The central mountains from the airfield entrance.
Recent News. August 23rd 2016
I'm a bit of a worry I suppose but there has not been a lot of material screaming at me waiting to be written. That is a bit of a lie really because a lot of work happened during May when Mike Strathern undertook a substantial rebuild of the Twin Astir's airbrakes and stitched work on all the other aircraft in and around that task. Not only that, purchase details were completed with the Tauranga club and Tim Hardwick-Smith with Glyn Jackson headed off to Tauranga to aerotow the Janus NN back to Stratford. Tim lamenting the absence of a heater in the glider but you can’t have everything I suppose. Two days flying over the next two days plus another day and that was it until August. Things were absolutely far too pluvial and consequently the airfield far too wet. During the Strathern Herculean effort, a new tyre was obtained for the Astir and a spring installed to give the Janus flap lever a positive lock in position. This prompted by the lever popping out of the detente notch when on tow. All good, ready for flying. Ten flights & 2hrs 7m for the Janus on July 10th and that was it. It rained and kept on raining.
Not until August 14th did was the airfield able to tolerate flying activity. Three flights for TE. John Spence Les Sharp over the hour and 29m for Dougal Wickham. A mid-week endeavour saw Tim Hardwick-Smith and Will Hopkirk just over the hour in NN and 48 minutes for John Spence in TE. Then there was August 20th with 14 flights and some good ones too. Though there was a reasonable amount of cloud cover, there was abundant lift to be had. An hour for Dougal Wickham in TE and later, two shorter flights. John Spence swallowed his pride, grabbed the Twin Astir WZ for its first club outing since the winter work and wangled two hours 17m and a later flight with Tim in NN of 54m. Will Hopkirk flew TE for an hour 20m whilst Tim and Steve Barham had an hour 19m in NN. Les Sharp took his brother Brian for a flight in WZ
Will Hopkirk and Tim Hardwick-Smith prior to their flight.
I persuaded John to explain truthfully how his flight went:-
AN ASTIR-ING TALE:
Saturday 20th August looked as though it was going to be a mighty day for soaring, with early signs of cumulus piling up on the eastern slopes of Mt Egmont at around 6,000 ft.With Tim in the Janus on Instructor training duty and Dougal in the PW5, the Twin Astir looked as though it needed an airing to blow out any remaining dust from the brake repairs and an airing it duly received.
Took a 2,000 ft tow, released in good lift and spent the first hour a couple of miles west of the main road and Stratford township but was unable to climb high enough to make a dash for the bush line and obviously better conditions. At one stage I heard Dougal reporting that he was at 5,900 ft and thought 'wow'! but kept slowly climbing in the thermal I’d latched onto which I lost at around 4,500 ft.
Thoughts of cycling thermals and with increasing sink evident prompted a return back east closer to the field and at 2,300 ft between the golf course and power station the air became alive again and a 5kt climb to 4,500 ft achieved, headed south west of Stratford without losing much height, contacted another boomer and climbed another thousand feet. There now seemed to be an endless supply of thermals rising from the town, so there was no need at that stage to venture further.
The dreaded dong dong dong of the vario eventually forced us into the circuit after an enjoyable 2 hr 17 min jaunt. An hour after landing, a seat in the Janus became available so I took Tim in the back and we soared the power station thermal up to 4,500 ft for 54 min. What a dream ship to fly after the Astir, I want one. Ha ha. Just over 3 hours logged for the day, can’t be all that bad for gliding in August in Taranaki. Roll on summer!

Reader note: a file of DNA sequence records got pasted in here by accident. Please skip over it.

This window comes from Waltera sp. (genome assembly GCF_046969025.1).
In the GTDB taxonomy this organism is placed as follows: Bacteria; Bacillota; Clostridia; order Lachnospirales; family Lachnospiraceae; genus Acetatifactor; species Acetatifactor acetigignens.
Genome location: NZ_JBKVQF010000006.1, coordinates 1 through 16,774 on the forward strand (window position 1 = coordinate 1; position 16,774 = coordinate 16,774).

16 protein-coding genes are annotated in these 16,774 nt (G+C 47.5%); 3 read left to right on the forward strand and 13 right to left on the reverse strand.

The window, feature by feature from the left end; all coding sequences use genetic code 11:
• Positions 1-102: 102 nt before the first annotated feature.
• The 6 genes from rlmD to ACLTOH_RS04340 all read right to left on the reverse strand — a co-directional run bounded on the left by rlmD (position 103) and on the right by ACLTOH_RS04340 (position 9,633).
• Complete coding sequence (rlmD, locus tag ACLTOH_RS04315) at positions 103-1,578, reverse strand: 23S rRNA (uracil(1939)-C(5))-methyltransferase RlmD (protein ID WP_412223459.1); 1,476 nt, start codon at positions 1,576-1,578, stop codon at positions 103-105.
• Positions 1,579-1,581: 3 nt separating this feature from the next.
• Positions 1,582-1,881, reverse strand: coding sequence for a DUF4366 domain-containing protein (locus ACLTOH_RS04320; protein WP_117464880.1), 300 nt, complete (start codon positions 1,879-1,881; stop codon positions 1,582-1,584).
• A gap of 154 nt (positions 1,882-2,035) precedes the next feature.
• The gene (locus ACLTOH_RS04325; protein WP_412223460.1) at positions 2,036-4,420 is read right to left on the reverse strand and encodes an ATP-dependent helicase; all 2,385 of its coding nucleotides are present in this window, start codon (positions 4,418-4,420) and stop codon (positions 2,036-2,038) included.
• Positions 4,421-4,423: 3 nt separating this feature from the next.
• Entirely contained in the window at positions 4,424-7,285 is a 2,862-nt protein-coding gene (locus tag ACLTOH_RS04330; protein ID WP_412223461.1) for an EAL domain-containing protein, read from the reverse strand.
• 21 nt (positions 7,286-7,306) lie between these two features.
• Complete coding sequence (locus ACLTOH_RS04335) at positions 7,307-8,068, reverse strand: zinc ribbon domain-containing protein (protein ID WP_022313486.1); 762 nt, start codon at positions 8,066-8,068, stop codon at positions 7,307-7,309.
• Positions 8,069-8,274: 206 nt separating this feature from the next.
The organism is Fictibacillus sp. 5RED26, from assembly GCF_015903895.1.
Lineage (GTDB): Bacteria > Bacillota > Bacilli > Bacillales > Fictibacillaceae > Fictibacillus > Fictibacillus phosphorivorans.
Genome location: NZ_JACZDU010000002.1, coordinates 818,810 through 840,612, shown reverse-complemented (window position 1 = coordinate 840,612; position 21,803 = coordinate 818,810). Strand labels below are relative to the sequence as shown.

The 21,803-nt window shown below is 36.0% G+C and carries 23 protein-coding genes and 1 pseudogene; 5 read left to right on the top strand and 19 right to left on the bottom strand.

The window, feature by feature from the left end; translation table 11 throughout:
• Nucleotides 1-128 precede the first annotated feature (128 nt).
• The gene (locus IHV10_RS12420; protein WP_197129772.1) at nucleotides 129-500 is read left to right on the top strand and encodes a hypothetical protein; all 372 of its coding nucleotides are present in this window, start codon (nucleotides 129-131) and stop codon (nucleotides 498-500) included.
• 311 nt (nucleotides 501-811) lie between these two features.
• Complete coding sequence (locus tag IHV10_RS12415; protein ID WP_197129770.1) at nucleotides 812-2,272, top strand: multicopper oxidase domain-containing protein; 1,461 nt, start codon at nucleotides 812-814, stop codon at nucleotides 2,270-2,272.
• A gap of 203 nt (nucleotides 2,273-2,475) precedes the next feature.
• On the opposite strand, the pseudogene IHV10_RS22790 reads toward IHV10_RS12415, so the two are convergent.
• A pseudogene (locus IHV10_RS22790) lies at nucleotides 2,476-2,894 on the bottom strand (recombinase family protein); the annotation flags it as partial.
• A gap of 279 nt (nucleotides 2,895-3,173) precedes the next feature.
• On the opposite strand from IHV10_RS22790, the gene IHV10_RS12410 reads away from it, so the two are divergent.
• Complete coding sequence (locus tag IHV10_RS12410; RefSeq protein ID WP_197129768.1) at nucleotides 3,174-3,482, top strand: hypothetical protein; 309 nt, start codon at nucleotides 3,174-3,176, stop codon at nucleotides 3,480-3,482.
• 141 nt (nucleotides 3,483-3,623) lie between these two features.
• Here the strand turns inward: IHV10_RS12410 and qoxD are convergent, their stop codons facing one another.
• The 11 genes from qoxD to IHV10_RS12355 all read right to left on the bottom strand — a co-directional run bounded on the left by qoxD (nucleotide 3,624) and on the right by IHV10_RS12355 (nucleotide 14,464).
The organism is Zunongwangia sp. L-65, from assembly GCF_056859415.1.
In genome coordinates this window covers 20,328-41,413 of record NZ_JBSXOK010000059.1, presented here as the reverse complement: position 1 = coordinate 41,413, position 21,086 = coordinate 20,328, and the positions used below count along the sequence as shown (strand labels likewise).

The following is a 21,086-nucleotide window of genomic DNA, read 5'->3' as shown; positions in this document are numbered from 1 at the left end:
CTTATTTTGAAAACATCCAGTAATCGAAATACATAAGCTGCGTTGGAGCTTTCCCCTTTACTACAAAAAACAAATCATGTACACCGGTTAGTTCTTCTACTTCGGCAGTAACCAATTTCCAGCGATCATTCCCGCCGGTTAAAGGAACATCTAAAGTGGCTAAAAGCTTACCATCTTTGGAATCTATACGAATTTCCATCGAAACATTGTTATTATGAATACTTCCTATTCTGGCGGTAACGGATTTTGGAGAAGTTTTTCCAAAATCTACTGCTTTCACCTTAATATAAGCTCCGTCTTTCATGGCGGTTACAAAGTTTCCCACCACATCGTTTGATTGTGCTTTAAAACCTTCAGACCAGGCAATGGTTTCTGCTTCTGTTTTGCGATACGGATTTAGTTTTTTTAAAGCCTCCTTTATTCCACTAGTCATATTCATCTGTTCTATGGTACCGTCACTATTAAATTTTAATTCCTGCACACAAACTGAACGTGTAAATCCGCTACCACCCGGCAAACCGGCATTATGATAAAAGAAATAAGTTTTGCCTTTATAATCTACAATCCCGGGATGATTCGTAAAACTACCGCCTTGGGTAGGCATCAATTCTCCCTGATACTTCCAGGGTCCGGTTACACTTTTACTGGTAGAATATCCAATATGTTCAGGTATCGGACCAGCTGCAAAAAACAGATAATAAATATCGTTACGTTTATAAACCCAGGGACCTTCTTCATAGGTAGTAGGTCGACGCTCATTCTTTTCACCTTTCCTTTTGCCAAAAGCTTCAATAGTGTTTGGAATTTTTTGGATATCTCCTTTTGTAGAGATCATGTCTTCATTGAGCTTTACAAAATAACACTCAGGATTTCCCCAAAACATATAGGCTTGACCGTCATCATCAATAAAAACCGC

The next day wasn't too bad either really. It looked magnificent from New Plymouth but that wasn't Stratford. High tows were the order of the day. John Tullett went to 4200ft before release, then proceeded to lose most of it before getting a thermal out over the mountain slopes to over 6000ft. Here is his explanation –
A K6 Flight:
After Saturdays good flying, the forecast for Sunday was not so good. Only a few members were expected to turn up but our CFI / tow pilot pointed out that the mountain was looking good. He just wanted to take a Ka6 on a long tow. We readied EH and went to the mountain. A high tow, and no lift, so a meander back to the edge of the field. Then a thermal, then another and a slow working northwards, into the wind, then west towards the mountain. A very strong lift source at the North Egmont Visitor Centre, a tootle along the Pouakai Range, some slope soaring on the Mountain, then a nice leisurely glide back to Stratford. A great August flight, two and a half hours in the log book, and the promise of an excellent summer of soaring.
Glyn Jackson took young Connor Johnson for 45m in NN. So impressed was Connor that he is about to join as a new member. Eleanor Gilbert has already done so. Welcome to you both. Tim and Peter Williams away for one hour 20m in NN then John Tullett had his turn in the Janus whilst Peter Cook made do with 27m in TE and Tim Hardwick-Smith the same time in JT’s K6.
A rather good weekend.
25 Years Back:
I posted the wrong item for this feature. Here is the August 1991 account.............
Maintenance work on the hangar, the clubhouse and the Astir trailer.
The trim wires freed-up on the Blanik JB and a new rear seat altimeter fitted.
The club received a bill from Auckland International Airport for a landing by the Blanik IS.
Matt Connor to become a tow-pilot.
Kevin Koch does his first solo in July
A nice story from Alister Duncan - Alister Duncan. 1989
In the Janus at 6000ft, Steve Barham keeps a good lokout.
Will Hopkirk & Tim Hardwick-Smith nearly ready to go.
Tim about to touchdown on 16.